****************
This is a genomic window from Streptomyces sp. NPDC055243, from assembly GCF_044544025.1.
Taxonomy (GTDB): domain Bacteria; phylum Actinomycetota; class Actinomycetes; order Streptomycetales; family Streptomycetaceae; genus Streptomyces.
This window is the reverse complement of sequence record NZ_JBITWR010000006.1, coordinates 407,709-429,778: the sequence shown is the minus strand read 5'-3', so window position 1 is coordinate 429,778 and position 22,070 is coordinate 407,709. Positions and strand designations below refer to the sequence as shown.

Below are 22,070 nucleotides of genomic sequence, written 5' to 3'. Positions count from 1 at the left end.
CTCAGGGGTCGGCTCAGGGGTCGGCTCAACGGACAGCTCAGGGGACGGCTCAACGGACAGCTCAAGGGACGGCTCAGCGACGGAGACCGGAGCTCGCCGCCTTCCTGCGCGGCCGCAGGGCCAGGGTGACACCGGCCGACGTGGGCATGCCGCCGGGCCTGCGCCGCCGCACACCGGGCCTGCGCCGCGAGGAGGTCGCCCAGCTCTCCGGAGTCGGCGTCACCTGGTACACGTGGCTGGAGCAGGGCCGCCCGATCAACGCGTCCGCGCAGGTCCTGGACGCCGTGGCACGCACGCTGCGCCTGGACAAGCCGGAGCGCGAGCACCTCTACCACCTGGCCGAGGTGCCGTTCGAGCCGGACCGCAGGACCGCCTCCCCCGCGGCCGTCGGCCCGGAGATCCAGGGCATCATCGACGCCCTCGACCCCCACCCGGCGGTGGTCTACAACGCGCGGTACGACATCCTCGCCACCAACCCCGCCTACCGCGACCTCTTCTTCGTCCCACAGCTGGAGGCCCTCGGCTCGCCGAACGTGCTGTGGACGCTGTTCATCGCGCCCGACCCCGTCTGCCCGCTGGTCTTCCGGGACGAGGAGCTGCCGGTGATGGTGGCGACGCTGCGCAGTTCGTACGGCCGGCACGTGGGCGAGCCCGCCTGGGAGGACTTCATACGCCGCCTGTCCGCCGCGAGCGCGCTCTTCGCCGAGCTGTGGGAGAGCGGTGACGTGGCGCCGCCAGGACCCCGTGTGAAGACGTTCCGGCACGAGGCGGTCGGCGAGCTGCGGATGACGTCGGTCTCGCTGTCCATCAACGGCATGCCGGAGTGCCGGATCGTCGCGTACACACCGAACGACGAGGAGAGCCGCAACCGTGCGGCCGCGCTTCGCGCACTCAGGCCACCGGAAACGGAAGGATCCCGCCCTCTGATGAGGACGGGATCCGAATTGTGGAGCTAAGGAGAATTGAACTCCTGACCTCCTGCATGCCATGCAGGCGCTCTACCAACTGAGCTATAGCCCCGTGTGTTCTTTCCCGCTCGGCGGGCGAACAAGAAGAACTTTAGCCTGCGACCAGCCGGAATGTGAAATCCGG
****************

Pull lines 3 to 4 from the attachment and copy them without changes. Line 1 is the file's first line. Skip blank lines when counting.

This window is the reverse complement of sequence record NZ_JBITWR010000006.1, coordinates 407,709-429,778: the sequence shown is the minus strand read 5'-3', so window position 1 is coordinate 429,778 and position 22,070 is coordinate 407,709. Positions and strand designations below refer to the sequence as shown.

Below are 22,070 nucleotides of genomic sequence, written 5' to 3'. Positions count from 1 at the left end.